Article written by both Sue Thomas and Carol Just

The Training Market in France and Equality for All

France’s ethos is equality in all things (….however, some are more equal than others) and access to adult training is no different. In 1971, a law was passed governing the sector « continued vocational training », which is co-financed by employers’ contributions, state and local authority participation and represents an annual expenditure of approximately 30 billion euros. Interestingly the idea isn’t new. In 1792, during the revolutionary period in France, Nicolas de Condorcet launched the movement of “lifelong education which should allow every citizen to be trained throughout his life”. One of the areas of labour law which has changed the most in the last 30 years is training law, and the laws governing continuing vocational training have developed by combining several objectives: professional integration of young people, social advancement and professional development of employees, training of job seekers, development of companies’ competitiveness. Today, every worker and unemployed person has the right to a certain number of hours training per year – the same number of hours for everyone whatever your job or your position in the hierarchy – paid for by public funds, and theoretically you can choose the training which is most appropriate to your present needs or future projects.

The Language Training Market.

However, the language training market for employees in French companies has recently suffered from major government reforms. In 2016, public funding of personal adult training was reduced and a new system introduced whereby an employee has to apply for and organise his/her own training (in the previous system the employee’s company organised it for them). On the other hand, many employment possibilities are only open to job-seekers on the basis of proof of their English language proficiency (e.g. putting TOEIC exam results on CVs). At the same time, the system of obligatory contributions from companies, in the form of a training tax, was completely reviewed, and many companies have since reduced their training budget or even stopped having one altogether, as there is no longer a legal requirement. This has resulted in a serious reduction in requests for language training, and many smaller language schools have closed or been bought out by bigger training institutions. So, undeniably, these reforms are negatively affecting both trainers and learners. Unfortunately, there’s more! In 2017, the powers that be made it a legal obligation for all training providers to obtain a quality certification called DataDock: a long, time consuming administrative procedure without which their clients cannot obtain public funding for their training. And from January 2021, we will all need to have obtained the Qualiopi certification to continue to benefit from joint and public funding.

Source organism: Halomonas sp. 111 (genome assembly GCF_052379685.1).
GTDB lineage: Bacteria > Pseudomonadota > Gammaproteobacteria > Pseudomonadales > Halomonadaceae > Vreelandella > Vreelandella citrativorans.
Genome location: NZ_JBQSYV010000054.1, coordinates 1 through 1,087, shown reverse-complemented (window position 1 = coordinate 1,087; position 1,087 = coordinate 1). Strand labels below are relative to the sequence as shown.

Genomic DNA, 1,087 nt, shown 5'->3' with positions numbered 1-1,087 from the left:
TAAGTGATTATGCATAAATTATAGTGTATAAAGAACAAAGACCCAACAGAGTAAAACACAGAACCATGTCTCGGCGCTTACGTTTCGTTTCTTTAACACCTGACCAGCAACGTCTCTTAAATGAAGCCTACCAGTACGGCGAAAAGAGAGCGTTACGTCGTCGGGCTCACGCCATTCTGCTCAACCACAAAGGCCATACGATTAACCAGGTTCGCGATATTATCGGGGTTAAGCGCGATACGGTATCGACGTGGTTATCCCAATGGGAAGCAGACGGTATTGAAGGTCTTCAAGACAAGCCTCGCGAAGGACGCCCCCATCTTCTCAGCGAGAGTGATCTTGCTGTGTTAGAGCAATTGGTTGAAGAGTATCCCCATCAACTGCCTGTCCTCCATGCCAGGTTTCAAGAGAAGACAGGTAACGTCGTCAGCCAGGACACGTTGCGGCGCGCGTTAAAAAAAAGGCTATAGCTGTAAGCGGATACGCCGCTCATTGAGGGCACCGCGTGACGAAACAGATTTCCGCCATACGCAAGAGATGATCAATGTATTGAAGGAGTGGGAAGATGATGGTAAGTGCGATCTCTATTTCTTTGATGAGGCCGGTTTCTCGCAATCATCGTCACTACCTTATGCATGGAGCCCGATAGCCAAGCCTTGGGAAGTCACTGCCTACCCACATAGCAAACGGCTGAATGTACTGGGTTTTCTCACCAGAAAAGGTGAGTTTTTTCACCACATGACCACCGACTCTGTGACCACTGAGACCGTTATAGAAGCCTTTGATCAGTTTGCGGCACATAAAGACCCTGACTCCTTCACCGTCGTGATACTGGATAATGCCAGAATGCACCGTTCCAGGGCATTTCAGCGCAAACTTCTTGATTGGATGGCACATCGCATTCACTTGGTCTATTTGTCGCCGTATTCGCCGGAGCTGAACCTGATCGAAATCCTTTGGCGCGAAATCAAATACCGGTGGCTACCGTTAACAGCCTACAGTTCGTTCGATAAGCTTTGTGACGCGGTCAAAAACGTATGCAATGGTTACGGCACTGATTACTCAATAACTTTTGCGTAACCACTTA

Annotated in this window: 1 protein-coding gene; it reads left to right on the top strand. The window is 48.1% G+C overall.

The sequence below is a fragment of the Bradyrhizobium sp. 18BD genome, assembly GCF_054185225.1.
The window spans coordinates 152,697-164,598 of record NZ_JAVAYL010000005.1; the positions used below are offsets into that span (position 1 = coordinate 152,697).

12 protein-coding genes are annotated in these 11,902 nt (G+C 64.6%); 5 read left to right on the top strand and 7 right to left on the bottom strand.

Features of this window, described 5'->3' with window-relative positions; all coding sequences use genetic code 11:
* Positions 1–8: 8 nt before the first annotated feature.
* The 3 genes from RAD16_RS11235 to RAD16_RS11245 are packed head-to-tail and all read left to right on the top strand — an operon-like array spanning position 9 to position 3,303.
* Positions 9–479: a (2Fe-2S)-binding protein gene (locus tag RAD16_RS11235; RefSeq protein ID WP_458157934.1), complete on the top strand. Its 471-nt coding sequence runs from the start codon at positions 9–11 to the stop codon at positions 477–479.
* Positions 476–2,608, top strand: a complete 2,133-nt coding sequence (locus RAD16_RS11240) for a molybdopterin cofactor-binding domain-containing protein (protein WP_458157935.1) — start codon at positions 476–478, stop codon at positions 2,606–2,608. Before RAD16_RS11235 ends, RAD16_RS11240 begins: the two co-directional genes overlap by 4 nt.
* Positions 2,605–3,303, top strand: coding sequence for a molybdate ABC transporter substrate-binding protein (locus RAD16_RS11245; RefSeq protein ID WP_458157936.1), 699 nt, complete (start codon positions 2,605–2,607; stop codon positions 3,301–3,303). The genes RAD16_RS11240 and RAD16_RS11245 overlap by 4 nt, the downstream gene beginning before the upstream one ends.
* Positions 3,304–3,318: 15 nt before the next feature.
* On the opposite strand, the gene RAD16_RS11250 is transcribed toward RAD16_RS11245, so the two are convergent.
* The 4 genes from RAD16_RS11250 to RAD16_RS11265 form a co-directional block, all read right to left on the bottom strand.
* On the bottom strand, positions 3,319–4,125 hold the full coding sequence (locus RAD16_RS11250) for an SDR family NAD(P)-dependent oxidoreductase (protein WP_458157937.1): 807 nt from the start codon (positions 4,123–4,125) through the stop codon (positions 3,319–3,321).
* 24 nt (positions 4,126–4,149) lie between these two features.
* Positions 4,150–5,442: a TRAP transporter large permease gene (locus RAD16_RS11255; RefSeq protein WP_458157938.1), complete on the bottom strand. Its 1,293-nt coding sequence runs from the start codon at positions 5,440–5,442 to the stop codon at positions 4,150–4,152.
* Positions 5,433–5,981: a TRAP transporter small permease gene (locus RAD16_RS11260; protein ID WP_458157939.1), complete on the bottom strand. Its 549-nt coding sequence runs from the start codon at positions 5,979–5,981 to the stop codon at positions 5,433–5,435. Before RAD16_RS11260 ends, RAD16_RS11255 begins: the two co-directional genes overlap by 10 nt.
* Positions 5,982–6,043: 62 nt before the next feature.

Difficult times ahead

The last few years of reforms seem to be taking adult training towards a kind of institutionalisation where only the very big actors will be left on the market! However… maybe there is a light ahead for Neurolanguage Coaching. The present system aims to train more people for less money, but this isn’t going to work for professionals who need specific language skills in order to do their jobs efficiently, and we think that companies will come to realise that they need high-quality training which they will be prepared to pay for out of a different budget… but it’s going to take time to change mindsets.